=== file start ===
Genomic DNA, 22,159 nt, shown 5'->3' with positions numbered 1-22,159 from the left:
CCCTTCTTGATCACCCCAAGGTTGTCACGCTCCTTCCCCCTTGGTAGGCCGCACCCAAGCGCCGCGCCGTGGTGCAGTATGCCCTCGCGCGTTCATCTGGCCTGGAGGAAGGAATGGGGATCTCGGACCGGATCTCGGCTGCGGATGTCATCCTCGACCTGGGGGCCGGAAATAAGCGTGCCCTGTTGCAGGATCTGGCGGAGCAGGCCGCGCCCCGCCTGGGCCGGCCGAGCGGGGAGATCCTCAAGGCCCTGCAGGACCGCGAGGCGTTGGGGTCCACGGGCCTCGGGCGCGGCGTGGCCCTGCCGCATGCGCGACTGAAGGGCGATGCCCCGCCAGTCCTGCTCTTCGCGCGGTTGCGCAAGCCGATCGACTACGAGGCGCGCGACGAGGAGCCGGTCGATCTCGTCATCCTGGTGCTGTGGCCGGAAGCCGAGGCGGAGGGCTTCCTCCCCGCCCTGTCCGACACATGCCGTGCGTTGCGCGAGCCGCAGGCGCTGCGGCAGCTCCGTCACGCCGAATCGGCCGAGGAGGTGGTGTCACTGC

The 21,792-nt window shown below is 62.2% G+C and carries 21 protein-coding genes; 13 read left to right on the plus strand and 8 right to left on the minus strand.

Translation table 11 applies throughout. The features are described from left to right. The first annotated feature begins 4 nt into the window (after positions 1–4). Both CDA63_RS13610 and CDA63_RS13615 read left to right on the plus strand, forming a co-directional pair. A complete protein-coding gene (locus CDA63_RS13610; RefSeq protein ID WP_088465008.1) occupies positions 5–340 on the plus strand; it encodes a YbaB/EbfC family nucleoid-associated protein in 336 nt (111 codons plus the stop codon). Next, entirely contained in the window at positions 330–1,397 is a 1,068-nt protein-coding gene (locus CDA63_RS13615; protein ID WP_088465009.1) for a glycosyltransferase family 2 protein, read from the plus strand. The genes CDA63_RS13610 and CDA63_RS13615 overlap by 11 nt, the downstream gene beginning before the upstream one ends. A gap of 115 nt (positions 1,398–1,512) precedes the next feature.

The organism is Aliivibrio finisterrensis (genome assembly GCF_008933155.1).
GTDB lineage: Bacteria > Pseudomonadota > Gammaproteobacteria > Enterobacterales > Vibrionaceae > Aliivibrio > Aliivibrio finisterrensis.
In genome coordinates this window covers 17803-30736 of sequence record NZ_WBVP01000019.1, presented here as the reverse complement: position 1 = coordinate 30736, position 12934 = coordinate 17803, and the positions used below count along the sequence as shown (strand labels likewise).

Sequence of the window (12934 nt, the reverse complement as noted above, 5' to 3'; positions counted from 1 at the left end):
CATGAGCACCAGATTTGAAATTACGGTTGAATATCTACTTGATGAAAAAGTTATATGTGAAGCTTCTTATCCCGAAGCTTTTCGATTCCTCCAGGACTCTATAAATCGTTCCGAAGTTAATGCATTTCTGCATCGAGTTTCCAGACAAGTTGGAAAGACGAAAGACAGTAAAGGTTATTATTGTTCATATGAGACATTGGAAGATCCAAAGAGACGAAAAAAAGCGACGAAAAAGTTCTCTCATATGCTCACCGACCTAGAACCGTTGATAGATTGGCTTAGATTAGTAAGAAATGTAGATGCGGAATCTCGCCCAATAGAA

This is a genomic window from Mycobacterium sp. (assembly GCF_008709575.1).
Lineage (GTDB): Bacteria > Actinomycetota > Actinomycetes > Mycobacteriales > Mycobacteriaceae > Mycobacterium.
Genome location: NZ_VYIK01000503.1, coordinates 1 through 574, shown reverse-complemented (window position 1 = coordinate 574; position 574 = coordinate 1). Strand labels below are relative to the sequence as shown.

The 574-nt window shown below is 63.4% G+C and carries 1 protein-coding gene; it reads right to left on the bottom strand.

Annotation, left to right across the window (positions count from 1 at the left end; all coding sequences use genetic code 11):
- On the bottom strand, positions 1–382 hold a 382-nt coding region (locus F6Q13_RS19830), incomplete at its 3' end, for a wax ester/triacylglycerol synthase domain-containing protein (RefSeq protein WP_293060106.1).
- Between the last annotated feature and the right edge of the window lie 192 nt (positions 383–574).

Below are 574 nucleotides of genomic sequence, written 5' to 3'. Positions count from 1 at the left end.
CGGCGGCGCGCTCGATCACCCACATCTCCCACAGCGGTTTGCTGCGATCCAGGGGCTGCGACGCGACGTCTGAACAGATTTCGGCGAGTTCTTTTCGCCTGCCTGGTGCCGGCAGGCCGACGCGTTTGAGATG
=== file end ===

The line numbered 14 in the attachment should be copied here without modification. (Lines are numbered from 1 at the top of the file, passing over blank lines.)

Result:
Annotation, left to right across the window (positions count from 1 at the left end; all coding sequences use genetic code 11):